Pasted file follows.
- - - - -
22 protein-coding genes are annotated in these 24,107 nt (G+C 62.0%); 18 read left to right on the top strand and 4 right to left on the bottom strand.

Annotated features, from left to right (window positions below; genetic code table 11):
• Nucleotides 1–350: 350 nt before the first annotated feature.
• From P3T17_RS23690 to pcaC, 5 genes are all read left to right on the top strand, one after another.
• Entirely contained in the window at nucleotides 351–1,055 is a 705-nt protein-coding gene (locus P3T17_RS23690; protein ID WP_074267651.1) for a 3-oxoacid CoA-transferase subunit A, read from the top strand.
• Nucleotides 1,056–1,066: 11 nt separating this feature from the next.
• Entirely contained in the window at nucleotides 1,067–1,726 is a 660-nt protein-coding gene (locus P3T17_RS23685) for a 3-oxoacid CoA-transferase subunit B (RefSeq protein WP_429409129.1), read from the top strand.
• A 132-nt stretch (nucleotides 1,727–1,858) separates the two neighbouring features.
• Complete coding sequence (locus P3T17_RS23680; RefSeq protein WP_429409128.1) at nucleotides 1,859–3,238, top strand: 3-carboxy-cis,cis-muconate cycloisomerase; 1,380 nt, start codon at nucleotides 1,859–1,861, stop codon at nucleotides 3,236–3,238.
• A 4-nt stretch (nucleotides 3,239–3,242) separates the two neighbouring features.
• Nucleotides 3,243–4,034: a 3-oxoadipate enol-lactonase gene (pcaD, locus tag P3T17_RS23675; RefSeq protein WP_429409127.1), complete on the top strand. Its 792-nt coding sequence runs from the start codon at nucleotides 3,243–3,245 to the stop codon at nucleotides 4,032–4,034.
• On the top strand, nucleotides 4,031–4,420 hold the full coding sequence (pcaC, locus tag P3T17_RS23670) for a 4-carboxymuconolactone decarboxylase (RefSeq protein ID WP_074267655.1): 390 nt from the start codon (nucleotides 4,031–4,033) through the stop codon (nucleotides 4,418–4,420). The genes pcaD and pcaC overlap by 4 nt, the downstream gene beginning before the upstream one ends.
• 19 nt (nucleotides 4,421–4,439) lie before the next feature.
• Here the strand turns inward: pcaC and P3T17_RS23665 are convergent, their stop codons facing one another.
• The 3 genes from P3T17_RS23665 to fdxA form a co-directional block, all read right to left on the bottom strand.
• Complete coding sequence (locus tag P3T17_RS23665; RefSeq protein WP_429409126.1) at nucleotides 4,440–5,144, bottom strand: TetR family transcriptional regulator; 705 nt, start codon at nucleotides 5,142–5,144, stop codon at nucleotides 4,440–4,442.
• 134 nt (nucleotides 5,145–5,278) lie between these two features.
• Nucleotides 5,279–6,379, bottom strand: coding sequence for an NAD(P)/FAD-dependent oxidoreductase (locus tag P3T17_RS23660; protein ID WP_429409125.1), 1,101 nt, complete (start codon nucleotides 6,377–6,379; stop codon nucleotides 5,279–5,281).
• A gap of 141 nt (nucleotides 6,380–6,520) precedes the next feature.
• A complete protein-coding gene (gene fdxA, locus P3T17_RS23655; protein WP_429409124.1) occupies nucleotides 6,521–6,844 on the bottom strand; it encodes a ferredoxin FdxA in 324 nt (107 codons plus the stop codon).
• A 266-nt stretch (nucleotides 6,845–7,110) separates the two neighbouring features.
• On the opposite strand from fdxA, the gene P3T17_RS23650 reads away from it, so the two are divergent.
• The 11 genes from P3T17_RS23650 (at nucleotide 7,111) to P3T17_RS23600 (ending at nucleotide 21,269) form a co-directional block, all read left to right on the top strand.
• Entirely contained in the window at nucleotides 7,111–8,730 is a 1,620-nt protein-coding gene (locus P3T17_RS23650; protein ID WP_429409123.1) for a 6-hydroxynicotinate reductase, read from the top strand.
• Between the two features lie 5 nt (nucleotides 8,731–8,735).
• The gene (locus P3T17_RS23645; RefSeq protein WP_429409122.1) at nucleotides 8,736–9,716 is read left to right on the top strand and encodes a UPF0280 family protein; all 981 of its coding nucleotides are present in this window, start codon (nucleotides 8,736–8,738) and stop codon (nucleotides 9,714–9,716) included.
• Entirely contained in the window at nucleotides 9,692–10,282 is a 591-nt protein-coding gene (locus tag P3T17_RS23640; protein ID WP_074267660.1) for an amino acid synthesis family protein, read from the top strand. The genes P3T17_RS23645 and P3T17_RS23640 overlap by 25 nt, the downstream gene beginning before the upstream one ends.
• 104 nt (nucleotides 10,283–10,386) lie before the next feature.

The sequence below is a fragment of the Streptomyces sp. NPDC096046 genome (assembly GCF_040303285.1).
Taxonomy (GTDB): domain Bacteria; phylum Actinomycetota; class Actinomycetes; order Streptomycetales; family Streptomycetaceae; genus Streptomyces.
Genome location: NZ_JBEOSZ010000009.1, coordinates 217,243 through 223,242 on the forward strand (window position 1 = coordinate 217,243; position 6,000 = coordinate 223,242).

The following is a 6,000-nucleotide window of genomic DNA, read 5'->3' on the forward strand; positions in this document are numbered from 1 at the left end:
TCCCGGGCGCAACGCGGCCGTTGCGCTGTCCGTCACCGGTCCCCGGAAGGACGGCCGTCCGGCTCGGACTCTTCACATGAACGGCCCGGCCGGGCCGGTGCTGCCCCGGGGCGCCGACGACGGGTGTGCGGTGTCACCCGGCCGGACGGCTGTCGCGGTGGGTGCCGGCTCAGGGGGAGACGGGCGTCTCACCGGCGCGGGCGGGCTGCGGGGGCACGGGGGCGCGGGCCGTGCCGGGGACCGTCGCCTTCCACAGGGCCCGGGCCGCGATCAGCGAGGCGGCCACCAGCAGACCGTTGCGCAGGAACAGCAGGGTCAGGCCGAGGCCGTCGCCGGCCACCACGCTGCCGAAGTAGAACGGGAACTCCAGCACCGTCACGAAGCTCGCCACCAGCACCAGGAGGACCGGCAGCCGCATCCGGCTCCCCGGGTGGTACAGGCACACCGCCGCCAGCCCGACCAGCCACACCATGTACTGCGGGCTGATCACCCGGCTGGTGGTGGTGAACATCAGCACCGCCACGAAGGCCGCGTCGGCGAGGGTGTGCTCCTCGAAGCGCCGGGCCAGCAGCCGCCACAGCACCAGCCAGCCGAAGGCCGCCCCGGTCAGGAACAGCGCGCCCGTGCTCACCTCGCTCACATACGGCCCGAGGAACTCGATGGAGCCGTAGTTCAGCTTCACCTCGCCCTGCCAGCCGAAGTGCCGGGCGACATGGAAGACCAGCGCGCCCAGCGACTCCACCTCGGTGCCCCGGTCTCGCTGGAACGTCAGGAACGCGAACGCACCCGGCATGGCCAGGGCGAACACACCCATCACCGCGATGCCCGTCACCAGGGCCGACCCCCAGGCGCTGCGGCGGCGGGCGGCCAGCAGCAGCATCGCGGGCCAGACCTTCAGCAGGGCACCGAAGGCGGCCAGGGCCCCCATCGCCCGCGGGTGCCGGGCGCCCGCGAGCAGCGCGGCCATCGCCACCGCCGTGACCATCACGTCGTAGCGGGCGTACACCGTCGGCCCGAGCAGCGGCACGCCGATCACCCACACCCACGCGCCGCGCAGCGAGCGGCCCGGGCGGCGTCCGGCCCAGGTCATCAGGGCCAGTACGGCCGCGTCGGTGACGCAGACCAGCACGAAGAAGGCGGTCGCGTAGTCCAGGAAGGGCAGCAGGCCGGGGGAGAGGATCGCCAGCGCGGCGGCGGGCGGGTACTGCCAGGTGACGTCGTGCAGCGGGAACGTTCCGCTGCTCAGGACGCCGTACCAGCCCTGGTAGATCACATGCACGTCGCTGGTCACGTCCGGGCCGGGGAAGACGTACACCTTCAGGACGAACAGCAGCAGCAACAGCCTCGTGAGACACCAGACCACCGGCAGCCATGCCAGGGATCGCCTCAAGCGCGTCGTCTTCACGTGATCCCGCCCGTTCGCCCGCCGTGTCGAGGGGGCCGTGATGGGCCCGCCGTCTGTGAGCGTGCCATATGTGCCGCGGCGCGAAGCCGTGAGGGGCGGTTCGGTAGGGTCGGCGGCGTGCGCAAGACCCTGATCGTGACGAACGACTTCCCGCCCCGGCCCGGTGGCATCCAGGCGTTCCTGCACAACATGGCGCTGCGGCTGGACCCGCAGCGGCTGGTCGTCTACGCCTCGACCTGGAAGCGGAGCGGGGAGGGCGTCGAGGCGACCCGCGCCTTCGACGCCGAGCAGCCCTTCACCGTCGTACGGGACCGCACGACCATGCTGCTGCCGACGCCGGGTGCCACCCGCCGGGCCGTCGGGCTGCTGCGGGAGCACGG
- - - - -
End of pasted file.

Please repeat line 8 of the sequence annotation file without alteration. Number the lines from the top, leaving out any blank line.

• A 132-nt stretch (nucleotides 1,727–1,858) separates the two neighbouring features.